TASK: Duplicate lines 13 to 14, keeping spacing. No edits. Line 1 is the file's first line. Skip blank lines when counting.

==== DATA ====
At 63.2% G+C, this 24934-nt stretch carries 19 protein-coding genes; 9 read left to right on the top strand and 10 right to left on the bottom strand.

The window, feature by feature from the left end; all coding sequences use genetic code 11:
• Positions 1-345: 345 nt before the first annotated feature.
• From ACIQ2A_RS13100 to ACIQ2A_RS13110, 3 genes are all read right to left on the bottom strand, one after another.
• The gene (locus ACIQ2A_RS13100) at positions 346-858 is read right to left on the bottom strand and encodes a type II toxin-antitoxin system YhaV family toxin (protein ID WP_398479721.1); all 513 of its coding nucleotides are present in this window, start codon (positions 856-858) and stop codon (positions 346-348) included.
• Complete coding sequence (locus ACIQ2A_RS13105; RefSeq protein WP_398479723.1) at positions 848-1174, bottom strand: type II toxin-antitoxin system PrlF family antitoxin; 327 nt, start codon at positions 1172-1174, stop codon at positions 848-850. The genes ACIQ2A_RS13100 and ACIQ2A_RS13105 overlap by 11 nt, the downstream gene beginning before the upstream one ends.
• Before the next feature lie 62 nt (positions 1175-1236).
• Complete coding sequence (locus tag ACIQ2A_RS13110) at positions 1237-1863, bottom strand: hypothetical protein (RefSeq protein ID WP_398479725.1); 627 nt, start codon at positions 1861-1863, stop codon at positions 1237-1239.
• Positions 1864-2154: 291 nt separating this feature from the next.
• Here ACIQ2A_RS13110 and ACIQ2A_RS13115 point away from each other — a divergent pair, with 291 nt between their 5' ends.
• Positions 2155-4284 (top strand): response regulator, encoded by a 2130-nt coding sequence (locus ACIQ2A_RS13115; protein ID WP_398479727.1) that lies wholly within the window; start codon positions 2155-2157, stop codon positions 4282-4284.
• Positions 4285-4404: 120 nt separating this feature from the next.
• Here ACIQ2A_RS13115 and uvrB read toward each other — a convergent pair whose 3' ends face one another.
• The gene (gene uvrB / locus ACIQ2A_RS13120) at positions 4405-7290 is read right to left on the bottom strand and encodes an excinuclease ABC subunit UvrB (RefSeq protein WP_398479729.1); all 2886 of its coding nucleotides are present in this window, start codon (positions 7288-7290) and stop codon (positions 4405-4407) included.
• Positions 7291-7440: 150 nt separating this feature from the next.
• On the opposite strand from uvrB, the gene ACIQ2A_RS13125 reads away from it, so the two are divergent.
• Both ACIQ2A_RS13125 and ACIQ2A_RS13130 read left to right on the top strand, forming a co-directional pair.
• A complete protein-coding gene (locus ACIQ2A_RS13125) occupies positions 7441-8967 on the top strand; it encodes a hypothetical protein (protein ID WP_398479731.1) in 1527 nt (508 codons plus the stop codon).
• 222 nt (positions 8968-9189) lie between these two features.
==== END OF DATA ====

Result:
• Here ACIQ2A_RS13115 and uvrB read toward each other — a convergent pair whose 3' ends face one another.
• The gene (gene uvrB / locus ACIQ2A_RS13120) at positions 4405-7290 is read right to left on the bottom strand and encodes an excinuclease ABC subunit UvrB (RefSeq protein WP_398479729.1); all 2886 of its coding nucleotides are present in this window, start codon (positions 7288-7290) and stop codon (positions 4405-4407) included.